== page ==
California: Needle Exchange Activists Can't Use a Health Defense
October 27, 2010
A Stanislaus County judge will not allow two activists to cite public health issues when they stand trial in March for operating an unauthorized syringe-exchange program (SEP).
In April 2009, undercover officers said they caught Kristy Tribuzio and Brian Robinson handing out clean syringes and collecting dirty ones in a south Modesto park. Both were charged with possessing drug paraphernalia, a misdemeanor carrying up to a year in jail.
Monday's ruling was the second time Superior Court Judge Ricardo Córdoba turned down the defendants' efforts to cite medical necessity in their defense to jurors. "[There] is a legislative solution to this issue," he said, referring to bills introduced in the state Legislature.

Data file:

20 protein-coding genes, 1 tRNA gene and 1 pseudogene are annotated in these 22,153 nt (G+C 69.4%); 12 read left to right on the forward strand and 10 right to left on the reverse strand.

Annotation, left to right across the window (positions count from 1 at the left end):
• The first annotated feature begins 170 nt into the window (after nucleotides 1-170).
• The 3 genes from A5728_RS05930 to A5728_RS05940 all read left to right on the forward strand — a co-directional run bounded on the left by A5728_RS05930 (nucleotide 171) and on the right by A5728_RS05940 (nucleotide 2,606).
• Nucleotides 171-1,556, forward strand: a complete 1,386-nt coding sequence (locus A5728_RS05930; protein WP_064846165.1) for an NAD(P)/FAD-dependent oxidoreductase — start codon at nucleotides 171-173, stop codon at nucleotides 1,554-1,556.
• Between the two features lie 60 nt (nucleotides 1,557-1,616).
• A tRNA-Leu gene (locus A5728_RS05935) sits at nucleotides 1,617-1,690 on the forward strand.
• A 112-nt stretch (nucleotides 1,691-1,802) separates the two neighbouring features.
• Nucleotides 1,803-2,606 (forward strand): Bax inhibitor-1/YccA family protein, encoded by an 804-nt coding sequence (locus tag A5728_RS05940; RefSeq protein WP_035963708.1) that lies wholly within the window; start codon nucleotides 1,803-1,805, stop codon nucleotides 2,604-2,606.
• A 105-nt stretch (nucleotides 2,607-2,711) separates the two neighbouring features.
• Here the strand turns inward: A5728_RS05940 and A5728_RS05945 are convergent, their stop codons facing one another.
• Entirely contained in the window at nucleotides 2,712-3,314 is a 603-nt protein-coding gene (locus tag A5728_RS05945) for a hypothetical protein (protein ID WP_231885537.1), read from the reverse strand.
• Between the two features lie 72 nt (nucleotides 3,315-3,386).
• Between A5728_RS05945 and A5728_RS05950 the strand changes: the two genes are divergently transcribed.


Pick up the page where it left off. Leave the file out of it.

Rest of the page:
In 2008, the Stanislaus County Board of Supervisors rejected a proposal for an authorized SEP, which had been recommended by a civil grand jury and health experts. The grand jury reported that year that the county was on track to record 620 new hepatitis C cases, up from 519 in 2007. Opponents, including county District Attorney Birgit Fladager and Sheriff Adam Christianson, said an SEP would enable addiction.
Defense attorney Rubén Villalobos maintains that his clients were fighting the spread of hepatitis C and HIV through needle sharing among injection drug users.
Of the 40 SEPs in California, just three are in the Central Valley, according to the state Department of Public Health.
10.26.2010; Merrill Balassone
This article was provided by U.S. Centers for Disease Control and Prevention. It is a part of the publication CDC HIV/Hepatitis/STD/TB Prevention News Update. Visit the CDC's website to find out more about their activities, publications and services.
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